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This article in SSSAJ

  1. Vol. 53 No. 5, p. 1448-1454
     
    Received: June 15, 1988
    Published: Sept, 1989


    * Corresponding author(s):
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doi:10.2136/sssaj1989.03615995005300050024x

Soybean Response to Phosphorus and Potassium Fertilizers as Affected by Soil Drying

  1. T. C. Kaspar ,
  2. D. R. Timmons and
  3. J. B. Zahler
  1. USDA-ARS, National Soil Tilth Lab, Ames, IA 50011
    Comité Central Mennonite, B.P. 1307, Ouagadougou, Burkina Faso

Abstract

Abstract

Soybean, Glycine max (L.) Merr., response to P and K fertilzers can vary with the amount of rainfall received during a growing season, but it is often difficult to determine whether growth is limited by unavailability of nutrients and/or water. A 2-yr study was conducted in a rhizotron at Ames, IA, to determine whether drying of the fertilized, surface soil layer reduces plant growth and utilization of P and K fertilizers when subirrigation replenishes water below the fertilized surface layer. Low, medium, and high fertility levels were established on soil obtained from the upper 0.15 m of a Sparta loamy, fine sand (sandy, mixed, mesic Entic Hapludoll). Two surface-drying treatments, one beginning during late flowering (dR2) and the other after the start of seed fill (dR5), and a control were imposed. Shoot tissue concentrations and dry weights at the fullseed stage (R6) and mature seed yield were measured. Surface drying reduced total shoot accumulation of P and K. Leaf and pod P concentrations were lower for the dR5 treatment than for the dR2 treatment. Shoot K concentrations of the dR2 treatment increased less than those of the other treatments as soil K levels increased. Shoot dry weights at R6 and mature seed yield were reduced at the low fertility level. Surface-drying treatments reduced total shoot dry weight (42.8 and 40.9 g plant −1) compared with the control (49.5 g plant−1) in both years, but yield was reduced only in 1984. This study shows that drying of the fertilized soil layer reduced shoot growth and utilization of applied P and K fertilizers even though water was available at greater depths.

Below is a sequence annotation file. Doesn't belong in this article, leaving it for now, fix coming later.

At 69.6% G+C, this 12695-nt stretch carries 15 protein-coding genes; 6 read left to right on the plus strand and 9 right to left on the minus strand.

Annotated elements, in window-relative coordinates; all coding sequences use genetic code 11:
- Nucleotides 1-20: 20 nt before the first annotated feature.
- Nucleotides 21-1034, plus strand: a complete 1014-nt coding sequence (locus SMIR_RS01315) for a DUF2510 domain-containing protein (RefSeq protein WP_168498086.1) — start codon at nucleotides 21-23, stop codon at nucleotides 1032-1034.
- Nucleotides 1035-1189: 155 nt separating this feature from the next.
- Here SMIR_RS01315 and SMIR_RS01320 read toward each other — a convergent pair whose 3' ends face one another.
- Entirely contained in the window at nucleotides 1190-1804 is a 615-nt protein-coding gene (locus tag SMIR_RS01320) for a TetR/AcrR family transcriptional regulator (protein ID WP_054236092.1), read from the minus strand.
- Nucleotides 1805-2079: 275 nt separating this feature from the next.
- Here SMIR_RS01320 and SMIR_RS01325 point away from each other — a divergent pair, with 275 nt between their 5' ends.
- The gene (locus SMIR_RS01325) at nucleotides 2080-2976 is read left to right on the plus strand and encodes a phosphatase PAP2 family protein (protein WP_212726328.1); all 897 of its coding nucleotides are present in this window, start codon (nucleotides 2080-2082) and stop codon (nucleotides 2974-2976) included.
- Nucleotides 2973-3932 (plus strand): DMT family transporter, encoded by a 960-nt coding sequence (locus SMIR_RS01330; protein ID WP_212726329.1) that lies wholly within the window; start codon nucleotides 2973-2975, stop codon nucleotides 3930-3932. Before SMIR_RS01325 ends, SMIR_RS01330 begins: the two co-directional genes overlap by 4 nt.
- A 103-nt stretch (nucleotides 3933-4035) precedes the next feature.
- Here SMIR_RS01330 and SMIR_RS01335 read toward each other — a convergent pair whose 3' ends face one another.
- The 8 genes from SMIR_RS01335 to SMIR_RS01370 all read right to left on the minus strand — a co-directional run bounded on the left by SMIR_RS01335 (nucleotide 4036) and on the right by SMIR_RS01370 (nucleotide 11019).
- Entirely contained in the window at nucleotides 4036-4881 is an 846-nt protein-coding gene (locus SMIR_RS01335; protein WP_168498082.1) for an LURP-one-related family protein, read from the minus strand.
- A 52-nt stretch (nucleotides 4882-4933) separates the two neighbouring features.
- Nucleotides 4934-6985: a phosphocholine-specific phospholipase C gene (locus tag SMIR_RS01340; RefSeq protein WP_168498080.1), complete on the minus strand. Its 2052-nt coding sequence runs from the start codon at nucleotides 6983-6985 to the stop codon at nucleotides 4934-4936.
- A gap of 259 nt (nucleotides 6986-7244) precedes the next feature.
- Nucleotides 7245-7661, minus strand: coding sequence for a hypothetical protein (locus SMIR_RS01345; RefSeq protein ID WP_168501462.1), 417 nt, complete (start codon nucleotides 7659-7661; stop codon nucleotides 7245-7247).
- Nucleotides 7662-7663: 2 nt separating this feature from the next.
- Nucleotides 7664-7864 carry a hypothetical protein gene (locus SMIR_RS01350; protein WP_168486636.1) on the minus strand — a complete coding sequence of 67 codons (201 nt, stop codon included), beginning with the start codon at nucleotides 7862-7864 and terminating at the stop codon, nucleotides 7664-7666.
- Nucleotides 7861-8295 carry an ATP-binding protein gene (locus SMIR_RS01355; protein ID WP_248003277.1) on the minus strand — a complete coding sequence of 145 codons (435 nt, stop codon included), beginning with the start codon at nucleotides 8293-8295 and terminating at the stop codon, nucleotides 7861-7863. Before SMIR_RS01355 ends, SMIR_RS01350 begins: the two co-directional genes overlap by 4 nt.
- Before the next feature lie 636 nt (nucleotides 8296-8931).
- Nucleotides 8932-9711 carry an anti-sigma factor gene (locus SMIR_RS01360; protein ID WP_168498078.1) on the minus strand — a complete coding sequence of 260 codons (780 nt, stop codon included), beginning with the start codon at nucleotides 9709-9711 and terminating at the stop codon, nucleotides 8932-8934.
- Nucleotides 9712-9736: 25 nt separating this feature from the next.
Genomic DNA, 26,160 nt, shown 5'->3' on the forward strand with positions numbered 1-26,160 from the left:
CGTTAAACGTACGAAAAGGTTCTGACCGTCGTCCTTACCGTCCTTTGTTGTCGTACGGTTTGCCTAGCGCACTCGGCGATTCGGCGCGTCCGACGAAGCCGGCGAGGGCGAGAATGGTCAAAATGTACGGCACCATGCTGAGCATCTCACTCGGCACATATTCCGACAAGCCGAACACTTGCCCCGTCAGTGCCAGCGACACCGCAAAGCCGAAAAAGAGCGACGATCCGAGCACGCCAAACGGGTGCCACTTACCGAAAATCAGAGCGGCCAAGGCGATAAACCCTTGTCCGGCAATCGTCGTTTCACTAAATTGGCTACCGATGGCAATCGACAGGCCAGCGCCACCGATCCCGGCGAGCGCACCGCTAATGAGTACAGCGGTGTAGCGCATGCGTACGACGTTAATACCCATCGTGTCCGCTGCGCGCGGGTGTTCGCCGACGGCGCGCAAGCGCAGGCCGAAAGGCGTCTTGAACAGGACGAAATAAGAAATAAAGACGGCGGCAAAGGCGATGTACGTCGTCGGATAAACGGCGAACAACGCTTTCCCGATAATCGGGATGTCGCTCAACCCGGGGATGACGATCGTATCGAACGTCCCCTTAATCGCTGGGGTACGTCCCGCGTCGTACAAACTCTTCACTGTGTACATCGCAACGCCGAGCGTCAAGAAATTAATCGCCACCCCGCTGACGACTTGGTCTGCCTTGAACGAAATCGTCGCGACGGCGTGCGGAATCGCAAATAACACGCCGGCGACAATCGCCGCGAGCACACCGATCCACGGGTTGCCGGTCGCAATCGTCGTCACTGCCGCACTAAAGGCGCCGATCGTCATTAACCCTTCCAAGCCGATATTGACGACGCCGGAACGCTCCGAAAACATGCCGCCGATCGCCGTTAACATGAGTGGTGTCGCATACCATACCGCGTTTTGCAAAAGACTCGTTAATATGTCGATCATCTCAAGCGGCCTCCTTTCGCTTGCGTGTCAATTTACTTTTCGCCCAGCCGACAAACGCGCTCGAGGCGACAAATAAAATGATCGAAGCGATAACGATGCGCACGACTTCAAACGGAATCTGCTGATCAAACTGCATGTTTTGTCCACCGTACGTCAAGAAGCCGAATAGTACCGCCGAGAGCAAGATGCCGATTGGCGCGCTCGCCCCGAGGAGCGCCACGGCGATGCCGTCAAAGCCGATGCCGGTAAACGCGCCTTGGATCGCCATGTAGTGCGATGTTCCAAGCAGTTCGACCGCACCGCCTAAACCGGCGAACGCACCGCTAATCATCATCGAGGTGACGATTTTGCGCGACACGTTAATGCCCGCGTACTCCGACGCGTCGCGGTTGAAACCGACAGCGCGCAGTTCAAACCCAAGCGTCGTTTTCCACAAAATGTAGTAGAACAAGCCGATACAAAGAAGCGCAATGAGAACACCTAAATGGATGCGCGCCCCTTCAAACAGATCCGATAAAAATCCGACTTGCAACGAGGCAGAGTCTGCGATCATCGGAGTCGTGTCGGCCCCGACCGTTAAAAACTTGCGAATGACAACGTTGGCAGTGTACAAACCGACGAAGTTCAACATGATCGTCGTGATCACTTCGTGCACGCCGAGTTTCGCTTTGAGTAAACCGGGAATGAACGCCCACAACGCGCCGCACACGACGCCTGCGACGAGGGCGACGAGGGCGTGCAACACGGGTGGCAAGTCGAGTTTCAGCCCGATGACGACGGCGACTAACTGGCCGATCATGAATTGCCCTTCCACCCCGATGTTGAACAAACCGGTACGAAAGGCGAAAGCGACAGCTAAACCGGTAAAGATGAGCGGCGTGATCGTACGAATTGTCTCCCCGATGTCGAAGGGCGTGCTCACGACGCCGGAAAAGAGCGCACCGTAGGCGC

Joint contribution: USDA-ARS and Journal Paper no. J-13016 of the Iowa Agric. and Home Econ. Exp. Stn., Ames; Project 2659.

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